For Apple, other possible motivators could be targeted ads based on location or geographically-informed market analysis, Higbee said.
"But the bigger question is who else will find creative uses for this data in the future?" Higbee asked, adding that even though Apple may be using the information in a responsible manner now, there's no guarantee that things won't change in the future.
While Apple and Google may say the data is safe as long as users don't install malicious applications, it's still possible that crooks could create malware intended to access and exploit that location information.
And research shows that smartphone users are worried about sharing their location through their phones.
On the heels of this week's Apple news, research firm Nielsen released data suggesting that the majority of smartphone app users, especially women, are concerned about giving up their location via their mobile phones. In a blog post Thursday, the company said that 59 percent of women and 52 percent of men expressed privacy concerns when asked about location-sharing.
Peter Eckersley, a senior staff technologist at the Electronic Frontier Foundation, earlier told ABCNews.com that as people realize how many different parties can access their location information, they "will be horrified."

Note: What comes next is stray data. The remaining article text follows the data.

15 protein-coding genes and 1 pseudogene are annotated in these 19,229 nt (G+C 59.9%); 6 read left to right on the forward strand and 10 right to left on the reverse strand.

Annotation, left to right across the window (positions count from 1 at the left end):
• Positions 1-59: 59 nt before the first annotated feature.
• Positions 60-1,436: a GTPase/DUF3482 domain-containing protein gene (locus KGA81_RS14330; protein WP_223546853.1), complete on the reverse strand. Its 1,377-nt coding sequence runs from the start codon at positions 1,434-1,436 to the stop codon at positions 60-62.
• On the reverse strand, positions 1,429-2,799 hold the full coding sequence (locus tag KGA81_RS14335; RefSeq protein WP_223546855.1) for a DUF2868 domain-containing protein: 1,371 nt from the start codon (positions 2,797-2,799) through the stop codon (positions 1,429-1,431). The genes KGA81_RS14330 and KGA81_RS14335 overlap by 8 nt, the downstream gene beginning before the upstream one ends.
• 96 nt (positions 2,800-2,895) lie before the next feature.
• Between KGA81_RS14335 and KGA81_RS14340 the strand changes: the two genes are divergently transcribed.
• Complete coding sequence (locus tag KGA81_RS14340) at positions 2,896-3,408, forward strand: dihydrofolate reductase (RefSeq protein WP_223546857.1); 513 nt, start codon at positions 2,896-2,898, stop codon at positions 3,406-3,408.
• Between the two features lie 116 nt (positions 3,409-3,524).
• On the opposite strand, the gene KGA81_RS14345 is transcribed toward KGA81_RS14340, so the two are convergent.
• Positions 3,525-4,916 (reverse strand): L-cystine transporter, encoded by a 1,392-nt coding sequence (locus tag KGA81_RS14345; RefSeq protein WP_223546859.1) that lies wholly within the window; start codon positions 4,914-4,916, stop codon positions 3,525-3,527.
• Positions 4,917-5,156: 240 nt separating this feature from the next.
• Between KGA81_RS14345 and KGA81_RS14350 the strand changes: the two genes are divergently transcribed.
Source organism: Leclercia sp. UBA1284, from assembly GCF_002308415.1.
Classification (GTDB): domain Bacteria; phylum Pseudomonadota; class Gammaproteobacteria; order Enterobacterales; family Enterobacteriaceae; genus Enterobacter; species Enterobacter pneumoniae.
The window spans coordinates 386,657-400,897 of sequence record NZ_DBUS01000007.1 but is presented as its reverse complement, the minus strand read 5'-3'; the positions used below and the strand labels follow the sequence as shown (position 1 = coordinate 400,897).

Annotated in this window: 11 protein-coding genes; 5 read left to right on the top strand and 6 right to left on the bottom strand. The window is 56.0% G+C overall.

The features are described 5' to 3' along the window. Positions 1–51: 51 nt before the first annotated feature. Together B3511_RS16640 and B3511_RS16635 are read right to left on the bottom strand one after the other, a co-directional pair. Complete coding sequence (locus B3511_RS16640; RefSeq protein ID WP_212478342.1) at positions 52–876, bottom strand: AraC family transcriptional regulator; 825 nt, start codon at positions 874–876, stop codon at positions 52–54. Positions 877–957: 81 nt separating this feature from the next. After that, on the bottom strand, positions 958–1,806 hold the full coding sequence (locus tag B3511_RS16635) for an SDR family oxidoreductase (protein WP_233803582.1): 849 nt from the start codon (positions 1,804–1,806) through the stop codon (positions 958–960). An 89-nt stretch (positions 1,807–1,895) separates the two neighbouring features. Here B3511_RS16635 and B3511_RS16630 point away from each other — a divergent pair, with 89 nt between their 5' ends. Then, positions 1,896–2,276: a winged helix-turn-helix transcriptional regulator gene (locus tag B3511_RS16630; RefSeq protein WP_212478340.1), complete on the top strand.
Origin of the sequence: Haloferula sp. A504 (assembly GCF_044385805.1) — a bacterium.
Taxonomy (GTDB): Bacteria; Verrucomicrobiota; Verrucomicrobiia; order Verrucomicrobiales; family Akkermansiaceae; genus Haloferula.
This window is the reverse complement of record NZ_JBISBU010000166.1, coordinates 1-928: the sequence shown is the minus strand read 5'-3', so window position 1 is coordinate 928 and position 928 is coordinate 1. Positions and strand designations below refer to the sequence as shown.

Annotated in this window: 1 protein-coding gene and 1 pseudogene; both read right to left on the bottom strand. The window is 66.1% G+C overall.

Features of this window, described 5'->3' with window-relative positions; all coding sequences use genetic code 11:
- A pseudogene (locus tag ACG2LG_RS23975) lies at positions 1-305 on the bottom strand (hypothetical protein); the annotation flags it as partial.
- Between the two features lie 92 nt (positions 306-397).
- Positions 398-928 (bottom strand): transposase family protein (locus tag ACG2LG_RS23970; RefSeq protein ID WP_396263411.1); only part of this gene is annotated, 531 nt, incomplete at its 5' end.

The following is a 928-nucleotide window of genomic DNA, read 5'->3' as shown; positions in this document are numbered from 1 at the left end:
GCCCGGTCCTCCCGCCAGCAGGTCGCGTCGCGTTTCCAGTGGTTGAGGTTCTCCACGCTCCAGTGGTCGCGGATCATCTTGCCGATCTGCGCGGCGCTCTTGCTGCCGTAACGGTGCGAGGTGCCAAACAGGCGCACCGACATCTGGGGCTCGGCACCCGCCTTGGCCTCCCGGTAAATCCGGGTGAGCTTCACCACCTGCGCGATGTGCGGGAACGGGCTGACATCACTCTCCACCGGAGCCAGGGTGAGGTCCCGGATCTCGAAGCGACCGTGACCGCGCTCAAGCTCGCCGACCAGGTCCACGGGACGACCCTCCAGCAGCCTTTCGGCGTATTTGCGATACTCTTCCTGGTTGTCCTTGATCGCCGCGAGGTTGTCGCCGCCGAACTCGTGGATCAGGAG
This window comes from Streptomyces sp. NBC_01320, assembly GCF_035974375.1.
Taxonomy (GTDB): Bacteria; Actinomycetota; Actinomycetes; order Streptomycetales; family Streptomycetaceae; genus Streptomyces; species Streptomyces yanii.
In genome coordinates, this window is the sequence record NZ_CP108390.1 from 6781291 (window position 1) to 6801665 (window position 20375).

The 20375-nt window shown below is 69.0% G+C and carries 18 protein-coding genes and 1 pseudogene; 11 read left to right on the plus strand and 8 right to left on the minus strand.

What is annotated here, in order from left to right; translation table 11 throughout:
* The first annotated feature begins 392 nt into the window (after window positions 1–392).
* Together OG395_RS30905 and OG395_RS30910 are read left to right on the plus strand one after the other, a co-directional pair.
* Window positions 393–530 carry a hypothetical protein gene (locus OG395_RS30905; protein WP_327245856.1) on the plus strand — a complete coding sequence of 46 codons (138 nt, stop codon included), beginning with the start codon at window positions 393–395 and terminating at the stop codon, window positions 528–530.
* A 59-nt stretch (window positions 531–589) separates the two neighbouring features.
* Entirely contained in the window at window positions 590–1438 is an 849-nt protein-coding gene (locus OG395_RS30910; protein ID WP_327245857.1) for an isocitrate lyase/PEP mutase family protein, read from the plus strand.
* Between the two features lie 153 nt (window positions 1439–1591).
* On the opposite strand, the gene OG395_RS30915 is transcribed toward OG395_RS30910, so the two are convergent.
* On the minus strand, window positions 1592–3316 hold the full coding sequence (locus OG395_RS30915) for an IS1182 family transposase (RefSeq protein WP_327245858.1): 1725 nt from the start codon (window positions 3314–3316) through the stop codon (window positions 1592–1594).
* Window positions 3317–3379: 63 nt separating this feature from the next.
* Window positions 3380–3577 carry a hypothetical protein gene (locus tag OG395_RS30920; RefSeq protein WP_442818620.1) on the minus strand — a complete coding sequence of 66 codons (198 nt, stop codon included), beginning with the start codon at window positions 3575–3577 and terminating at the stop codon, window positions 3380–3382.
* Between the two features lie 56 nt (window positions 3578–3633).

"Location data is very sensitive," he said. It can reveal where you live and work, where you frequent for movies and dinner and even if you've spent the night at someone else's house.
Once people realize where their location data is going, he said, we will need to redesign our phones so that we can benefit from location-based services "without phoning home to 10 different mother ships showing where we are."
"The phone is such an intimate window into our lives," he said. "It needs to be treated with an appropriate level of caution."